Seattle Seahawks' Richard Sherman holds up the George Halas Trophy...

Seattle Seahawks' Richard Sherman holds up the George Halas Trophy after the NFL football NFC Championship game against the San Francisco 49ers Sunday, Jan. 19, 2014, in Seattle. The Seahawks won 23-17 to advance to Super Bowl XLVIII. (AP Photo/Elaine Thompson) Credit: AP

Come tomorrow the countdown to Super Bowl XLVIII will be into the single digits of days, but in the meantime there is much typing and talking to do.

Today I killed two cordless phone batteries and risked some vintage, 1990s-style RSI in my hands with three interviews plus two Fox conference calls totaling about 100 minutes.

All good, though. Who has it better than those of us who get to cover Super Bowls for a living. NO ONE! That's who.

Anyway, one interesting thing that came out of the second of today's two Fox calls was producer Richie Zyontz saying the following about why he told Erin Andrews to "send it back to Joe [Buck]" Sunday, thus putting an end to her notorious interview with Seahawks cornerback Richard Sherman:

“I saw a train coming down the tracks,” Zyontz said, as transcribed by SI's Richard Deitsch because I was too lazy to do it myself. "It was compelling television. And like Joe had mentioned earlier [during the conference call] we kind of had a preview of that in our production meeting [with Sherman].

"It started crossing over a line that I did not want to see us go. Erin handled it very well, but I kind of said, Let’s end this thing. He’s a good guy, an intelligent guy, an emotional guy and it was very compelling  to watch. But it started getting a little dangerous for us.”

Earlier in the call Buck had said Sherman discussed his feud with Michael Crabtree in the pregame production meeting with Fox personnel on Friday.

“He wasn’t crazy,” Buck said. “We went player by player and obviously as a corner he is going to cover a lot of guys. He said he [Crabtree] was a mediocre receiver, which is what he said to the world after the game, anyway.

"You know those meetings are really privileged information and this kind of went into a different category and it was not our place or our desire to start up any personal feuds that a guy may have with another guy. If we start down that path as announcers, I think we are working our way into a dumb area. That is not something we are about.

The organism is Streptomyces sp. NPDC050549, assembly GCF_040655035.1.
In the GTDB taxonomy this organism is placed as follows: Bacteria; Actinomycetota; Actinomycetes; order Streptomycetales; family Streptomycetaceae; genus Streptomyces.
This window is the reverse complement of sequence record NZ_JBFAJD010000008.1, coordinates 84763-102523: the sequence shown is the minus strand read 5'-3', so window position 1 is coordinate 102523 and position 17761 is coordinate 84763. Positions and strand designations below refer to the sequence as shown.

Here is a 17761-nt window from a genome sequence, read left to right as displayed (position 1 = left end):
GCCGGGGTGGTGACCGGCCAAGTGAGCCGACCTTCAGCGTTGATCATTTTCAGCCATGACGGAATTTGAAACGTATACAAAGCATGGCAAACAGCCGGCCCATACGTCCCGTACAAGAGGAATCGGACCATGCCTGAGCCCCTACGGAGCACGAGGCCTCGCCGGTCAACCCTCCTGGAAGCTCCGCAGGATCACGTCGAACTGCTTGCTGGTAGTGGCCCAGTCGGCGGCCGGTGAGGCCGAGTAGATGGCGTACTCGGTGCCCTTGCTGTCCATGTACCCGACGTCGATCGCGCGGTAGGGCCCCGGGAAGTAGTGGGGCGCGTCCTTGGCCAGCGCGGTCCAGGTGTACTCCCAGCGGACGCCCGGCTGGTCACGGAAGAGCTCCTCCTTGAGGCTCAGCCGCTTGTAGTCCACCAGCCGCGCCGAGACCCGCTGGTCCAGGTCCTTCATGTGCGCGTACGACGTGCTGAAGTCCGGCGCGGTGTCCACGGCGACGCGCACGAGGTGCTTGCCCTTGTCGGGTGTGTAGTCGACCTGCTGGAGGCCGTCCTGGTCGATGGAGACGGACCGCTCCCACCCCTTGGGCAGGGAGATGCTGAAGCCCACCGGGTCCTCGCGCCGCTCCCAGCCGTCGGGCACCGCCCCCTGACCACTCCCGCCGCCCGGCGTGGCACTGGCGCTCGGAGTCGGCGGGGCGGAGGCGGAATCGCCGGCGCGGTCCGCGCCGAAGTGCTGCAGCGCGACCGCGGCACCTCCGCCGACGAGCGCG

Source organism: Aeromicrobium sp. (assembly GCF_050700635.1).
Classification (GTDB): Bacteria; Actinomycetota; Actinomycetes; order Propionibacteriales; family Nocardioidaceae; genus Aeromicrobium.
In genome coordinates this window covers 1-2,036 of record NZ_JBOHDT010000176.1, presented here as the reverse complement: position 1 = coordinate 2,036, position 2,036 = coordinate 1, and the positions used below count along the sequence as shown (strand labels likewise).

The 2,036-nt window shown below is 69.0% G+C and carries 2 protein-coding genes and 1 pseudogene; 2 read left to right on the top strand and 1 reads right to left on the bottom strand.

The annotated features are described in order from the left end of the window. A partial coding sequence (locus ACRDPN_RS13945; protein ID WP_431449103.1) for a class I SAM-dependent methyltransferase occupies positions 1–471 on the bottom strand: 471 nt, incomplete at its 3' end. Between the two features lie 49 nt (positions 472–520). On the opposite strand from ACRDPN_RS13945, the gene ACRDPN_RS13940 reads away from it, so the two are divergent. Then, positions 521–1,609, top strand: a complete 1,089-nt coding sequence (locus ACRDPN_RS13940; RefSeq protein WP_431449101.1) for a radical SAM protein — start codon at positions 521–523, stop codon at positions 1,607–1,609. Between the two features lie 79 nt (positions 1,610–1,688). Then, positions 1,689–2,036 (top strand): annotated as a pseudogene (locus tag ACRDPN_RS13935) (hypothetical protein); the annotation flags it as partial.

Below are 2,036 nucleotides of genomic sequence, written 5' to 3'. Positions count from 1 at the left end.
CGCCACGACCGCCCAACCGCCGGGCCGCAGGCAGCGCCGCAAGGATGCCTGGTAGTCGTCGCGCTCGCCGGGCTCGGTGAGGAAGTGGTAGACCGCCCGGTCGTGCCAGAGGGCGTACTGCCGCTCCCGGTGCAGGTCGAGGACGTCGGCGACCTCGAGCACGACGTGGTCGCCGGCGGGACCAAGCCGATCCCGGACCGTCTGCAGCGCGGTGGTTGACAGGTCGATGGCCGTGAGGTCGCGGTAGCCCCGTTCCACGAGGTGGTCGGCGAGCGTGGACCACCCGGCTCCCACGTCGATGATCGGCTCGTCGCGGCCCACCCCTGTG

"Richard handled that the way Richard wanted to handle that after the game and it was maybe surprising to know that what he told us in a seemingly quiet moment, he said to the world.”

Earlier in the day Fox studio analysts Terry Bradshaw and Michael Strahan spoke to reporters, and Bradshaw doggedly stuck to his previously stated opinion that holding a Super Bowl in a cold weather region such as New York is a bad idea.

"I’ve said I just preferred having the best chance of having the game in a good weather city," he said. "It should be more of a reward, not necessarily for the city or the NFL, but for the players . . . Being a Fox employee I’m happy for our network and it’s going to be unique and all of that, but as a player I would not want it."

Later in the call a New Jersey-based reporter noted that Bradshaw often refers to the game being played in New York. He apologized and said he would not let it happen again.

"I don't want [Gov. Chris] Christie and that bunch coming after me," he said.

I asked Strahan whether he has thought much about being a favorite to be voted into the Pro Football Hall of Fame next weekend:

"You know, to be honest with you, I haven't really thought about it much," he said. "There is so much on my plate I don’t wake up and say, 'The voting is getting closer and closer.' . . . It's one of those things that you have no control over. You just sit back and hope it happens because it’s an incredible honor to be one of the best players.

"I don’t dwell on it. I just kind of go about my day and we’ll see what happens on Saturday."

Fox Sports president Eric Shanks said the network would be prepared to adjust if the NFL has to move the game because of inclement weather. He said if the game were moved it could actually help ratings.

"You would have a lot of pretty massive, built-in promotion," he said. "The game being delayed would be a kind of global news story . . . If there were anybody in the United States who didn’t know about the game, they might know if the game was delayed."

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